Fergus and Morag MacAskill lived in a large farmhouse some miles down the road from Inverness. They were eager to treat their grandson Callum on his fifth birthday and Callum’s parents knew that when they were of this mind, it was futile to try to place even the subtlest of constraints upon their generosity. The elder MacAskills duly rejoiced in the planning of the wee man’s birthday party. As many of Callum’s friends would be invited as the old folk had the energy to manage. There would be cake and balloons and a real clown.
Fergus had wanted the clown to be a surprise, but Morag was worried that the children might become frightened if the clown materialised in their presence without any warning. After all, there had been several stories in the Herald recently about practical jokers dressing as clowns and scaring members of the public.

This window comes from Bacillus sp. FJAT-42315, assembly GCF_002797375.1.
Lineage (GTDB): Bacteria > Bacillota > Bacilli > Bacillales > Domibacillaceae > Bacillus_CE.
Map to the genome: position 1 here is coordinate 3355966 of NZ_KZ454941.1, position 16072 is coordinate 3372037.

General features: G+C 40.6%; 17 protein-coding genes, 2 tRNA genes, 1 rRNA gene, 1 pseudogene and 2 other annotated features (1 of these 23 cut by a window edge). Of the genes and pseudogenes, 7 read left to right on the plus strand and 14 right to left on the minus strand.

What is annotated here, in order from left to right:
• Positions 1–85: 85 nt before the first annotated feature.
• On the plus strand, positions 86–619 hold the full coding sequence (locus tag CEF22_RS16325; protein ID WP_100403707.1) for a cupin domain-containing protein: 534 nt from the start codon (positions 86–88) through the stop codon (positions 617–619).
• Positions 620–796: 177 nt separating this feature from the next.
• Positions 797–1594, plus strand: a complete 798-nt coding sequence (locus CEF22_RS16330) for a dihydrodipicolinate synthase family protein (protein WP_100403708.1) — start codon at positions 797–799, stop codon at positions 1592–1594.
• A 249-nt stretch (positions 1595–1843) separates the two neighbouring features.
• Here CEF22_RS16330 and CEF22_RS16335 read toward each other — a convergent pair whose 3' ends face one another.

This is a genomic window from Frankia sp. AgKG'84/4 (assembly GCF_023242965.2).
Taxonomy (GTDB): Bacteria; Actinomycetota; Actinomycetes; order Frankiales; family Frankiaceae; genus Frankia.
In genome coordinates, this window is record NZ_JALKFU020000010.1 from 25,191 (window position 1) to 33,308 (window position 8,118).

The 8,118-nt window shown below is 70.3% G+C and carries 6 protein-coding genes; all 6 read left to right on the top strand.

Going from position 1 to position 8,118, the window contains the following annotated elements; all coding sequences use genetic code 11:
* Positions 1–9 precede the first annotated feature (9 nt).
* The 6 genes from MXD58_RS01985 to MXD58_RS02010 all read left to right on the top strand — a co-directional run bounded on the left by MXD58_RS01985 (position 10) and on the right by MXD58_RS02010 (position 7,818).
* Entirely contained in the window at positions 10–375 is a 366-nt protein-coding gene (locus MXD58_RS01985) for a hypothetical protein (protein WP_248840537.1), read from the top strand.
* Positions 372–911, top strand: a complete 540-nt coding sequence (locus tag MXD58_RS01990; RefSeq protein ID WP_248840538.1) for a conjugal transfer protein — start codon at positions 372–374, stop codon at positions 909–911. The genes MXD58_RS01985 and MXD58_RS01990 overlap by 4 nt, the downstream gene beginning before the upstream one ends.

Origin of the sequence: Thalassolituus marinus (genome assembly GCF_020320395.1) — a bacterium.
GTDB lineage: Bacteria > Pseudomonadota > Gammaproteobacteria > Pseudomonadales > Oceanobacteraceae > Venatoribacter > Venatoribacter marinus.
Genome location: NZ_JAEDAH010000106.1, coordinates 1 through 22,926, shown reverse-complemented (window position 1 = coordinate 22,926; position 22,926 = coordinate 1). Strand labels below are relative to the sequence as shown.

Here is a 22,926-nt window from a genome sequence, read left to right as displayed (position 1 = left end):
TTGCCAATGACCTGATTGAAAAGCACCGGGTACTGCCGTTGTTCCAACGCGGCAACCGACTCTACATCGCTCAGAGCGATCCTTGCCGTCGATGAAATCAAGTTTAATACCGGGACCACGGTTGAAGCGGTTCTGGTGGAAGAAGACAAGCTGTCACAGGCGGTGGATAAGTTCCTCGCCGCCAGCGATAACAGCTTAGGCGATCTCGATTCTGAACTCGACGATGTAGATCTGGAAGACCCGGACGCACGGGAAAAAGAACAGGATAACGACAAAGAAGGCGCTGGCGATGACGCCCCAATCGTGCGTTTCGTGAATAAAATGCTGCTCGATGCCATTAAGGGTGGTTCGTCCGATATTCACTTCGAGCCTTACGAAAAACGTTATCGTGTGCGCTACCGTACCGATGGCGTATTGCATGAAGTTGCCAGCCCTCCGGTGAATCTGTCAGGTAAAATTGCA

So Callum was prepped. “He’s called Hutu the Clown. But he’s a nice clown,” Morag assured him. “You and your friends will have a lot of fun.”
Morag had taken it for granted that Hutu would be a nice clown. But when a battered van with HUTU emblazoned across its side trundled up outside the farmhouse, she realised that this conclusion might have been premature.
A stooped bald man climbed out, wrenching violently at a leash. “Git out, you!” he hissed. A russet-coloured dug with glassy eyes eventually stepped down from the van and it stood shaking in the road.
Hutu had a dirty, very devious face. Strangely, he had smeared the whole of his right hand in what looked like Vaseline and it glistened unnaturally, like a plastic limb glued on to a drab wooden doll.
“Hello Hutu!” Morag called weakly. “I hope it wasn’t too much trouble for you driving all the way out here.”
Her brother, Kenneth, shuffled to the door with his pipe and he hazarded a show of shy friendliness towards the newcomer. “I hear there’s been a load a clown bother in the news recently.”
Hutu said something which Kenneth couldn’t catch.